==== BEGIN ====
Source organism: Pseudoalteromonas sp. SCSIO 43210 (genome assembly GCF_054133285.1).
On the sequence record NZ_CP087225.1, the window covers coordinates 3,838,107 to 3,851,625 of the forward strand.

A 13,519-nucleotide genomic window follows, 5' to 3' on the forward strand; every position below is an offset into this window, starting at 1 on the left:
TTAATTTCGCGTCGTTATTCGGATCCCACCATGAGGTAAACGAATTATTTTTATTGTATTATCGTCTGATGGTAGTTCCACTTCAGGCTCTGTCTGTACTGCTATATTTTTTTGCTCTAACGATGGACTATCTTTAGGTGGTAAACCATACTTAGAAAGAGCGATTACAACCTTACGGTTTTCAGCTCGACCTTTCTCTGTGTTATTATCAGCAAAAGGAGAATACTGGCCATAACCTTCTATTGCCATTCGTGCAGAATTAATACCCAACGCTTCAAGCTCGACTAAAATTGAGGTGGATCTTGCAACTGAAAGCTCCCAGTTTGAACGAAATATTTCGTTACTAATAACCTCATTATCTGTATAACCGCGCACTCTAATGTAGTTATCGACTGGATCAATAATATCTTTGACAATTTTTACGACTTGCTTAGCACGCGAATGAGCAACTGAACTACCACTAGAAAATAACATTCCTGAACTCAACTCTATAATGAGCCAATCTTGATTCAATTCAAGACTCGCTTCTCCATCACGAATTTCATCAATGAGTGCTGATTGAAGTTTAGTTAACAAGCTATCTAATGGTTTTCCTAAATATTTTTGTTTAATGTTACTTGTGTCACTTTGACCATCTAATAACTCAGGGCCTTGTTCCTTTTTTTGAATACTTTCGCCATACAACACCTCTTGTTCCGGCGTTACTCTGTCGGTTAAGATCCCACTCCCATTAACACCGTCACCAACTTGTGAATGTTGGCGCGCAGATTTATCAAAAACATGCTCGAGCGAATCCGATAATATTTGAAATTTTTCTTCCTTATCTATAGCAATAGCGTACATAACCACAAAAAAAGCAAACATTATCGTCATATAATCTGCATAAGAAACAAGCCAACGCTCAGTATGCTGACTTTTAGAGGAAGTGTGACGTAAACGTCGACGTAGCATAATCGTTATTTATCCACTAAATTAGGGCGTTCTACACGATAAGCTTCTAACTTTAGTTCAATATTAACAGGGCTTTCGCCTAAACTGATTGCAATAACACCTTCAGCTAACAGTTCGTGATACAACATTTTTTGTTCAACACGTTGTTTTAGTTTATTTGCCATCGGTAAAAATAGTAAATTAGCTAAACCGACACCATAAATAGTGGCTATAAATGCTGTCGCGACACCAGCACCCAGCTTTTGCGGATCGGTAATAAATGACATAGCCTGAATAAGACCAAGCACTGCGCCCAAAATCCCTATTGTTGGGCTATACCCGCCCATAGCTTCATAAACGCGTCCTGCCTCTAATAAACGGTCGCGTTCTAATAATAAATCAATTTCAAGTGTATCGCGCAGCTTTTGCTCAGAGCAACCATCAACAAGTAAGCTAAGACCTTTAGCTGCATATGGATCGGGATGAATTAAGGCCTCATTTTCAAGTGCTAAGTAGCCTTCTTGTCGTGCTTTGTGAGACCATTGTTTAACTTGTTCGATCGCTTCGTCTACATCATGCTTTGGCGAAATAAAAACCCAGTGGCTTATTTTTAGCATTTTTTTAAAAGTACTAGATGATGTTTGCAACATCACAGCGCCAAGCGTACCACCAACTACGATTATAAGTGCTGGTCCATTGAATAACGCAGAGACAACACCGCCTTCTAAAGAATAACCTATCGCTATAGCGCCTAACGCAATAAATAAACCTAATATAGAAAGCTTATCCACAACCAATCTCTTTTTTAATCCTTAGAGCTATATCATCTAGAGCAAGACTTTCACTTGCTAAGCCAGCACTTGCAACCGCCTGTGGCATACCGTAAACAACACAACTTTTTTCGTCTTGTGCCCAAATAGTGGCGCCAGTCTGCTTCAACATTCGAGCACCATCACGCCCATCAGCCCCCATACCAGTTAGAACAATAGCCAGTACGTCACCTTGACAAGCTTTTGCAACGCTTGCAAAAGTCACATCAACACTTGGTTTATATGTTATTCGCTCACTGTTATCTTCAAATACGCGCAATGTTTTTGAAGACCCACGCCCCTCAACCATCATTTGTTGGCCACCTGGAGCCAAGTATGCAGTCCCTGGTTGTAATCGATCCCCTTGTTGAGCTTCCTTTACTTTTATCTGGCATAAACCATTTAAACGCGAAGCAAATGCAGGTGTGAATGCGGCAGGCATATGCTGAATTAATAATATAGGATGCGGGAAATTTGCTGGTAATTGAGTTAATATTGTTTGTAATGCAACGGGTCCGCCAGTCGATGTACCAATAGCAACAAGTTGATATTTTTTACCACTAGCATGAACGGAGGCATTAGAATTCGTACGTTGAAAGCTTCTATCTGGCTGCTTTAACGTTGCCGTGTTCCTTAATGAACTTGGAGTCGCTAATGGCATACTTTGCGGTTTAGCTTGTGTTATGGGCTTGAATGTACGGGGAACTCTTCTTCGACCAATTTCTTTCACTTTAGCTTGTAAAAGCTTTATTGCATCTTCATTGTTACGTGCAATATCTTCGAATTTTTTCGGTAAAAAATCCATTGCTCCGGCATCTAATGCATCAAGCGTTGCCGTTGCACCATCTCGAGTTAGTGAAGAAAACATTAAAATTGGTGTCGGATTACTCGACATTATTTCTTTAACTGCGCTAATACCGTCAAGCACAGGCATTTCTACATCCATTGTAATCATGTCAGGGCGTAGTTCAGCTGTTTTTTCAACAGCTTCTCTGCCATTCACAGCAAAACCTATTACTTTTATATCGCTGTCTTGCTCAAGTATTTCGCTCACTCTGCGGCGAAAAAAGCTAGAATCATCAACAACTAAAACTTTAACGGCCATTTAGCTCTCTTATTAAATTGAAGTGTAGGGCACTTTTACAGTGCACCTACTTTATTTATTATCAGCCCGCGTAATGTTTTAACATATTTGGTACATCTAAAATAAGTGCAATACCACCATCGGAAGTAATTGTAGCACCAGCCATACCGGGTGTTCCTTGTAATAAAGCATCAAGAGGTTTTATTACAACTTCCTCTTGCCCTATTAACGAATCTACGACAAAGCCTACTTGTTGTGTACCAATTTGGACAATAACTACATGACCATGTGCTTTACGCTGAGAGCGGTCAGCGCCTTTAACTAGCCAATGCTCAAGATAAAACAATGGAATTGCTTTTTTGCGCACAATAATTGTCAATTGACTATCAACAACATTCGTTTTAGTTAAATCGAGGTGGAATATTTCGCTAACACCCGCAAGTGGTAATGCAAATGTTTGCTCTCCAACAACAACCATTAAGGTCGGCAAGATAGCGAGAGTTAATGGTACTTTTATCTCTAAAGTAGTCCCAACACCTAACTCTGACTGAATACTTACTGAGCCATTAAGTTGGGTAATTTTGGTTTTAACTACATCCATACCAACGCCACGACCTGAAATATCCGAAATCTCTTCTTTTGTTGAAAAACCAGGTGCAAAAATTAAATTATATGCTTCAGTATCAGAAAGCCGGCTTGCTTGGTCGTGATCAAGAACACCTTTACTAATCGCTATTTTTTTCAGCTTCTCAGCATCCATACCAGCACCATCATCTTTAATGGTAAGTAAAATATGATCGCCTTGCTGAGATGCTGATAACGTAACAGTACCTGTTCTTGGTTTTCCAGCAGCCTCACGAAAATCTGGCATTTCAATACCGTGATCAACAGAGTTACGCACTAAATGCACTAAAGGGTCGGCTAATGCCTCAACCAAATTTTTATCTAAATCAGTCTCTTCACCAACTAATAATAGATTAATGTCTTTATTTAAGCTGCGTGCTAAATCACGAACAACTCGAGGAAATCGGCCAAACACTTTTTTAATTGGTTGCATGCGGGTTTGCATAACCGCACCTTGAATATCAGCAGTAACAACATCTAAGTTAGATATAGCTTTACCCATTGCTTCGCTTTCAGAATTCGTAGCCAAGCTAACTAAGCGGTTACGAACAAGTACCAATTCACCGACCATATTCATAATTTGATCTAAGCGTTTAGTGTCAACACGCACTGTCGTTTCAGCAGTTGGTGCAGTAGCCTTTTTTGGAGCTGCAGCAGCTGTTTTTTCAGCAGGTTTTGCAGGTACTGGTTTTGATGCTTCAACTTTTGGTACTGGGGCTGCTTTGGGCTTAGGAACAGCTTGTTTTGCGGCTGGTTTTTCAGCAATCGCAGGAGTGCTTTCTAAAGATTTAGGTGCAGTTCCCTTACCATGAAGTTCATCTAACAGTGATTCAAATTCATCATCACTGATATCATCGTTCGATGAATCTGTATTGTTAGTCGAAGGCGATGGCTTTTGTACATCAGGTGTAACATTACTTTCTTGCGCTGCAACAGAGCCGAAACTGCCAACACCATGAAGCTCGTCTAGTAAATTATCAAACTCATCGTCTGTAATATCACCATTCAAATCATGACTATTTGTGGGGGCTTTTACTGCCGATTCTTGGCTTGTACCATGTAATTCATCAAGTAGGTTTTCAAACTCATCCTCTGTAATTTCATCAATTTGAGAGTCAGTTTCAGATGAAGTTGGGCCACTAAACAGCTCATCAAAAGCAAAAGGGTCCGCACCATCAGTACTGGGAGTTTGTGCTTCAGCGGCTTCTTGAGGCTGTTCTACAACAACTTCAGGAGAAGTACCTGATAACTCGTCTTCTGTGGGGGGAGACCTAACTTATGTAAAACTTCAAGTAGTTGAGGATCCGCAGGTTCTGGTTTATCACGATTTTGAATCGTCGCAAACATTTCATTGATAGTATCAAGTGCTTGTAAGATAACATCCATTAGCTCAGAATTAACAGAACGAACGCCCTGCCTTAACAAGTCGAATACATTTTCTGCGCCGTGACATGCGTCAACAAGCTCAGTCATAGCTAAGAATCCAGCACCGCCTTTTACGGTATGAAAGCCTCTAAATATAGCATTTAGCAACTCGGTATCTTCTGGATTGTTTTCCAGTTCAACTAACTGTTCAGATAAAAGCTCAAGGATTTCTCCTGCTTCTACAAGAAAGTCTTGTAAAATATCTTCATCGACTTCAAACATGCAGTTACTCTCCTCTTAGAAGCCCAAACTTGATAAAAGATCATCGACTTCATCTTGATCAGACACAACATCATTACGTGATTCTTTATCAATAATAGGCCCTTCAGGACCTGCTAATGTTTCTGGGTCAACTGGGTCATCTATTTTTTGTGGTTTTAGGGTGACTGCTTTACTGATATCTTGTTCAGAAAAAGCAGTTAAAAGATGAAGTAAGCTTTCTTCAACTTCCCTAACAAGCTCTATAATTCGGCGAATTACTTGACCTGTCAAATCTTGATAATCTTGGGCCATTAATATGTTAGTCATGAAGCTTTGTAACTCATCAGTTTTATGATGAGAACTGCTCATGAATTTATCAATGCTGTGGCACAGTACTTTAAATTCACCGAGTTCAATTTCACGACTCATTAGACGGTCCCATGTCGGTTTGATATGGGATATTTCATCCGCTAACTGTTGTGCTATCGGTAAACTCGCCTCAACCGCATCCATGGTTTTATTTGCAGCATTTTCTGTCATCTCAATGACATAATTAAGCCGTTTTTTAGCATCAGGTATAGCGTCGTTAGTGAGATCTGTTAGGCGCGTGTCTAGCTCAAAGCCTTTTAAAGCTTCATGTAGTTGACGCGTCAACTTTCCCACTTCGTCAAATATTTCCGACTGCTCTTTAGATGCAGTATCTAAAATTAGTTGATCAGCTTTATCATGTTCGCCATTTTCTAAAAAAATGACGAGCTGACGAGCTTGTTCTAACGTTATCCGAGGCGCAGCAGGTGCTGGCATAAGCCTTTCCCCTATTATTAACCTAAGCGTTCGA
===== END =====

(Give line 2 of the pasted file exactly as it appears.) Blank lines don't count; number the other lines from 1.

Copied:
On the sequence record NZ_CP087225.1, the window covers coordinates 3,838,107 to 3,851,625 of the forward strand.